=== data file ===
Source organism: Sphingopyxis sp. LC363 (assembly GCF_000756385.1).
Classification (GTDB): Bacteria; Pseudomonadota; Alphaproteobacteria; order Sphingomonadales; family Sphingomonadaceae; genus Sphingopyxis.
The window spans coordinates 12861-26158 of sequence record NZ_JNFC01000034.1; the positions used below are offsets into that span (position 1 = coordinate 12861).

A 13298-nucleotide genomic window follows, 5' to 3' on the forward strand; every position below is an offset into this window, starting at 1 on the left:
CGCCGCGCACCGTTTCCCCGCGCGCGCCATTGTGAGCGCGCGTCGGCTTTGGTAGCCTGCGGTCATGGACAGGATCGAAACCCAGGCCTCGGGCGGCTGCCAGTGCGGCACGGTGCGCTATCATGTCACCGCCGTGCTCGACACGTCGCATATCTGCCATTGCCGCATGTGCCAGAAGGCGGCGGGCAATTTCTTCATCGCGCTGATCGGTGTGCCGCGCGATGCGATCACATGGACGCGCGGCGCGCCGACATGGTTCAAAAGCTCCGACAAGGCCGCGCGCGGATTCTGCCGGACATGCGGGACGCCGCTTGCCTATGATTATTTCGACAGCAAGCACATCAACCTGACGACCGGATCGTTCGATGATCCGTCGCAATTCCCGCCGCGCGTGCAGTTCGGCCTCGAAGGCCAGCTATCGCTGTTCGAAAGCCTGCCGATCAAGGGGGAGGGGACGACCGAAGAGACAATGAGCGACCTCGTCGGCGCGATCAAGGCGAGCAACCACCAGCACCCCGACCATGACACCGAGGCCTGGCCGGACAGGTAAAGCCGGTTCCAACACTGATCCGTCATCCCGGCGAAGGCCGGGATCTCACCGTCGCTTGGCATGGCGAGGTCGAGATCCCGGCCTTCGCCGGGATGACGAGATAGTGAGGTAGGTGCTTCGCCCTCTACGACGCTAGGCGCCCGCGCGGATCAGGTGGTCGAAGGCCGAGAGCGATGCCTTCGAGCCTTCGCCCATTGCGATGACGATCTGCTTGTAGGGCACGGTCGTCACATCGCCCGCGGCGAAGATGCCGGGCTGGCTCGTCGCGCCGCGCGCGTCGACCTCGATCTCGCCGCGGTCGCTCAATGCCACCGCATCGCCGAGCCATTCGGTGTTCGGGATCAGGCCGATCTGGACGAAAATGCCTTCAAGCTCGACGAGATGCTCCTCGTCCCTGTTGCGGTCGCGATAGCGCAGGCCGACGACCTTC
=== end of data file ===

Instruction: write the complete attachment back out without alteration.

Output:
Source organism: Sphingopyxis sp. LC363 (assembly GCF_000756385.1).
Classification (GTDB): Bacteria; Pseudomonadota; Alphaproteobacteria; order Sphingomonadales; family Sphingomonadaceae; genus Sphingopyxis.
The window spans coordinates 12861-26158 of sequence record NZ_JNFC01000034.1; the positions used below are offsets into that span (position 1 = coordinate 12861).

A 13298-nucleotide genomic window follows, 5' to 3' on the forward strand; every position below is an offset into this window, starting at 1 on the left:
CGCCGCGCACCGTTTCCCCGCGCGCGCCATTGTGAGCGCGCGTCGGCTTTGGTAGCCTGCGGTCATGGACAGGATCGAAACCCAGGCCTCGGGCGGCTGCCAGTGCGGCACGGTGCGCTATCATGTCACCGCCGTGCTCGACACGTCGCATATCTGCCATTGCCGCATGTGCCAGAAGGCGGCGGGCAATTTCTTCATCGCGCTGATCGGTGTGCCGCGCGATGCGATCACATGGACGCGCGGCGCGCCGACATGGTTCAAAAGCTCCGACAAGGCCGCGCGCGGATTCTGCCGGACATGCGGGACGCCGCTTGCCTATGATTATTTCGACAGCAAGCACATCAACCTGACGACCGGATCGTTCGATGATCCGTCGCAATTCCCGCCGCGCGTGCAGTTCGGCCTCGAAGGCCAGCTATCGCTGTTCGAAAGCCTGCCGATCAAGGGGGAGGGGACGACCGAAGAGACAATGAGCGACCTCGTCGGCGCGATCAAGGCGAGCAACCACCAGCACCCCGACCATGACACCGAGGCCTGGCCGGACAGGTAAAGCCGGTTCCAACACTGATCCGTCATCCCGGCGAAGGCCGGGATCTCACCGTCGCTTGGCATGGCGAGGTCGAGATCCCGGCCTTCGCCGGGATGACGAGATAGTGAGGTAGGTGCTTCGCCCTCTACGACGCTAGGCGCCCGCGCGGATCAGGTGGTCGAAGGCCGAGAGCGATGCCTTCGAGCCTTCGCCCATTGCGATGACGATCTGCTTGTAGGGCACGGTCGTCACATCGCCCGCGGCGAAGATGCCGGGCTGGCTCGTCGCGCCGCGCGCGTCGACCTCGATCTCGCCGCGGTCGCTCAATGCCACCGCATCGCCGAGCCATTCGGTGTTCGGGATCAGGCCGATCTGGACGAAAATGCCTTCAAGCTCGACGAGATGCTCCTCGTCCCTGTTGCGGTCGCGATAGCGCAGGCCGACGACCTTC